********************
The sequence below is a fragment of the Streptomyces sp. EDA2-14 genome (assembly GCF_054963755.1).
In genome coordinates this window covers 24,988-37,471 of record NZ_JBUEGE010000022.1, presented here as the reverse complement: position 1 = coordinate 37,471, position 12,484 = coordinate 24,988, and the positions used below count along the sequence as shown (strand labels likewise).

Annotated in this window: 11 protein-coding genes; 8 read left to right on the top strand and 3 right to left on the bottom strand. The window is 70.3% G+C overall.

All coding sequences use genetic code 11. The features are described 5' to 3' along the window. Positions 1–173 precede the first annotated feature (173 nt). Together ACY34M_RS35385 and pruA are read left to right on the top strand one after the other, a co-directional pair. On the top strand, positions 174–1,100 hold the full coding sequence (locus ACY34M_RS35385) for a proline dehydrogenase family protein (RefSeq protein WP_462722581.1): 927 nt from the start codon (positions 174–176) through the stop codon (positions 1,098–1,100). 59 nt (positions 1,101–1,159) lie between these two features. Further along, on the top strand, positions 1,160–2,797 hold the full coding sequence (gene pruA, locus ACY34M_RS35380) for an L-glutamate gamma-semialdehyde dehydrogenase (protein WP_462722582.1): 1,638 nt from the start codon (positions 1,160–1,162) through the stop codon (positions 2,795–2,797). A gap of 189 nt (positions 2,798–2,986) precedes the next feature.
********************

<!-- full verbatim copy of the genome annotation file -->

The sequence below is a fragment of the Streptomyces sp. EDA2-14 genome (assembly GCF_054963755.1).
In genome coordinates this window covers 24,988-37,471 of record NZ_JBUEGE010000022.1, presented here as the reverse complement: position 1 = coordinate 37,471, position 12,484 = coordinate 24,988, and the positions used below count along the sequence as shown (strand labels likewise).

Annotated in this window: 11 protein-coding genes; 8 read left to right on the top strand and 3 right to left on the bottom strand. The window is 70.3% G+C overall.

All coding sequences use genetic code 11. The features are described 5' to 3' along the window. Positions 1–173 precede the first annotated feature (173 nt). Together ACY34M_RS35385 and pruA are read left to right on the top strand one after the other, a co-directional pair. On the top strand, positions 174–1,100 hold the full coding sequence (locus ACY34M_RS35385) for a proline dehydrogenase family protein (RefSeq protein WP_462722581.1): 927 nt from the start codon (positions 174–176) through the stop codon (positions 1,098–1,100). 59 nt (positions 1,101–1,159) lie between these two features. Further along, on the top strand, positions 1,160–2,797 hold the full coding sequence (gene pruA, locus ACY34M_RS35380) for an L-glutamate gamma-semialdehyde dehydrogenase (protein WP_462722582.1): 1,638 nt from the start codon (positions 1,160–1,162) through the stop codon (positions 2,795–2,797). A gap of 189 nt (positions 2,798–2,986) precedes the next feature.